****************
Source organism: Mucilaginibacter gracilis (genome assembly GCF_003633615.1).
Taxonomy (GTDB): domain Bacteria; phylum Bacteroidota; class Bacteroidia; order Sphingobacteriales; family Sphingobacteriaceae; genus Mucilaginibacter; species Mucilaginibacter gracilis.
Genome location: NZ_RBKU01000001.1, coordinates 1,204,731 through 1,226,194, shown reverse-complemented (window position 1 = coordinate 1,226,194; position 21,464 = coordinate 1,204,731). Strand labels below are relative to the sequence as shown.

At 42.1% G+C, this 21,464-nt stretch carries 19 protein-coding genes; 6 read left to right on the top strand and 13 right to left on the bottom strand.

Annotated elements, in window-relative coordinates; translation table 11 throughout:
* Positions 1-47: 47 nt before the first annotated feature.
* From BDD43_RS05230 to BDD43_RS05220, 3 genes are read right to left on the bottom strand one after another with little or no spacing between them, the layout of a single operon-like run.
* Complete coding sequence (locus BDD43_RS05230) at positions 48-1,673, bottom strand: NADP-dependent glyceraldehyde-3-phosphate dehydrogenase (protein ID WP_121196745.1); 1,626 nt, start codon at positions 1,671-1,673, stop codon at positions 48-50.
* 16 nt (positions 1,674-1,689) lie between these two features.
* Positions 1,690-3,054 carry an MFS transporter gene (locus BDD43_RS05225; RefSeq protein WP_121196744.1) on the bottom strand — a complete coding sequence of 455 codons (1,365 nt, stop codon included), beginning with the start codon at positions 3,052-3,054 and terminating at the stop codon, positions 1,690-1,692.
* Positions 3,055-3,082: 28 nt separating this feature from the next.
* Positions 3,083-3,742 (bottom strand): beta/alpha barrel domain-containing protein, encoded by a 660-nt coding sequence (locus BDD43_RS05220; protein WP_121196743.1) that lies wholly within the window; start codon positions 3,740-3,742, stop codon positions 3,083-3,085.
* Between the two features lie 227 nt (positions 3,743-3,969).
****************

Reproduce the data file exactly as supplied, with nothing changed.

Source organism: Mucilaginibacter gracilis (genome assembly GCF_003633615.1).
Taxonomy (GTDB): domain Bacteria; phylum Bacteroidota; class Bacteroidia; order Sphingobacteriales; family Sphingobacteriaceae; genus Mucilaginibacter; species Mucilaginibacter gracilis.
Genome location: NZ_RBKU01000001.1, coordinates 1,204,731 through 1,226,194, shown reverse-complemented (window position 1 = coordinate 1,226,194; position 21,464 = coordinate 1,204,731). Strand labels below are relative to the sequence as shown.

At 42.1% G+C, this 21,464-nt stretch carries 19 protein-coding genes; 6 read left to right on the top strand and 13 right to left on the bottom strand.

Annotated elements, in window-relative coordinates; translation table 11 throughout:
* Positions 1-47: 47 nt before the first annotated feature.
* From BDD43_RS05230 to BDD43_RS05220, 3 genes are read right to left on the bottom strand one after another with little or no spacing between them, the layout of a single operon-like run.
* Complete coding sequence (locus BDD43_RS05230) at positions 48-1,673, bottom strand: NADP-dependent glyceraldehyde-3-phosphate dehydrogenase (protein ID WP_121196745.1); 1,626 nt, start codon at positions 1,671-1,673, stop codon at positions 48-50.
* 16 nt (positions 1,674-1,689) lie between these two features.
* Positions 1,690-3,054 carry an MFS transporter gene (locus BDD43_RS05225; RefSeq protein WP_121196744.1) on the bottom strand — a complete coding sequence of 455 codons (1,365 nt, stop codon included), beginning with the start codon at positions 3,052-3,054 and terminating at the stop codon, positions 1,690-1,692.
* Positions 3,055-3,082: 28 nt separating this feature from the next.
* Positions 3,083-3,742 (bottom strand): beta/alpha barrel domain-containing protein, encoded by a 660-nt coding sequence (locus BDD43_RS05220; protein WP_121196743.1) that lies wholly within the window; start codon positions 3,740-3,742, stop codon positions 3,083-3,085.
* Between the two features lie 227 nt (positions 3,743-3,969).